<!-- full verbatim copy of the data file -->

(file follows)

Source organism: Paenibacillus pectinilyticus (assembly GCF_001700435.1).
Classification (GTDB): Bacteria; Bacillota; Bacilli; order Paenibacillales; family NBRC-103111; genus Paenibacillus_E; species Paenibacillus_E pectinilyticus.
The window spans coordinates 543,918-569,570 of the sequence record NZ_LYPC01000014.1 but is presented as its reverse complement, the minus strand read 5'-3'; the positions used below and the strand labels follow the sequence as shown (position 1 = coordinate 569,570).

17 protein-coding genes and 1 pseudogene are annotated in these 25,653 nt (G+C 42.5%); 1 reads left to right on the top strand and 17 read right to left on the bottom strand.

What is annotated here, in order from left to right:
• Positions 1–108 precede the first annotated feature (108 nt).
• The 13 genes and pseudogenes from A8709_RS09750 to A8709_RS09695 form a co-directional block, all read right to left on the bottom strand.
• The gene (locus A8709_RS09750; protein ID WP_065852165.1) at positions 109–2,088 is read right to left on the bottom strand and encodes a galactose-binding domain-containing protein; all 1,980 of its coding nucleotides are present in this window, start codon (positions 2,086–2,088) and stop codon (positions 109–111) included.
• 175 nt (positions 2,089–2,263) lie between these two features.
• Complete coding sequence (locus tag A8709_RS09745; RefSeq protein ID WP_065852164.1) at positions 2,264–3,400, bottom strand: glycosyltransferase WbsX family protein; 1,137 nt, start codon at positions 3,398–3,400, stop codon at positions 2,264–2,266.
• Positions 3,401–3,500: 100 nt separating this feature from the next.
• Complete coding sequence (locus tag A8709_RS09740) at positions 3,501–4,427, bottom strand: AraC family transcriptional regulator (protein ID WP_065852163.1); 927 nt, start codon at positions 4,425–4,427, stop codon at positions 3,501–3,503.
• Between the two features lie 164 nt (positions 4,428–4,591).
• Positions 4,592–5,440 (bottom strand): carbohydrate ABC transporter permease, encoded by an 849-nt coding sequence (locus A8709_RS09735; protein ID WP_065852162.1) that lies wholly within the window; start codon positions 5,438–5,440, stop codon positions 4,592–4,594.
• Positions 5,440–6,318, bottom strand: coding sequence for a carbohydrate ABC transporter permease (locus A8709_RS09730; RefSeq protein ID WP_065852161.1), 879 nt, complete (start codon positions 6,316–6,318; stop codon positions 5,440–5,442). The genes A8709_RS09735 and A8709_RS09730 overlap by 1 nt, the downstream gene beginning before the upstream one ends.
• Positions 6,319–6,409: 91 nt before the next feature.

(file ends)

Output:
Source organism: Paenibacillus pectinilyticus (assembly GCF_001700435.1).
Classification (GTDB): Bacteria; Bacillota; Bacilli; order Paenibacillales; family NBRC-103111; genus Paenibacillus_E; species Paenibacillus_E pectinilyticus.
The window spans coordinates 543,918-569,570 of the sequence record NZ_LYPC01000014.1 but is presented as its reverse complement, the minus strand read 5'-3'; the positions used below and the strand labels follow the sequence as shown (position 1 = coordinate 569,570).

17 protein-coding genes and 1 pseudogene are annotated in these 25,653 nt (G+C 42.5%); 1 reads left to right on the top strand and 17 read right to left on the bottom strand.

What is annotated here, in order from left to right:
• Positions 1–108 precede the first annotated feature (108 nt).
• The 13 genes and pseudogenes from A8709_RS09750 to A8709_RS09695 form a co-directional block, all read right to left on the bottom strand.
• The gene (locus A8709_RS09750; protein ID WP_065852165.1) at positions 109–2,088 is read right to left on the bottom strand and encodes a galactose-binding domain-containing protein; all 1,980 of its coding nucleotides are present in this window, start codon (positions 2,086–2,088) and stop codon (positions 109–111) included.
• 175 nt (positions 2,089–2,263) lie between these two features.
• Complete coding sequence (locus tag A8709_RS09745; RefSeq protein ID WP_065852164.1) at positions 2,264–3,400, bottom strand: glycosyltransferase WbsX family protein; 1,137 nt, start codon at positions 3,398–3,400, stop codon at positions 2,264–2,266.
• Positions 3,401–3,500: 100 nt separating this feature from the next.
• Complete coding sequence (locus tag A8709_RS09740) at positions 3,501–4,427, bottom strand: AraC family transcriptional regulator (protein ID WP_065852163.1); 927 nt, start codon at positions 4,425–4,427, stop codon at positions 3,501–3,503.
• Between the two features lie 164 nt (positions 4,428–4,591).
• Positions 4,592–5,440 (bottom strand): carbohydrate ABC transporter permease, encoded by an 849-nt coding sequence (locus A8709_RS09735; protein ID WP_065852162.1) that lies wholly within the window; start codon positions 5,438–5,440, stop codon positions 4,592–4,594.
• Positions 5,440–6,318, bottom strand: coding sequence for a carbohydrate ABC transporter permease (locus A8709_RS09730; RefSeq protein ID WP_065852161.1), 879 nt, complete (start codon positions 6,316–6,318; stop codon positions 5,440–5,442). The genes A8709_RS09735 and A8709_RS09730 overlap by 1 nt, the downstream gene beginning before the upstream one ends.
• Positions 6,319–6,409: 91 nt before the next feature.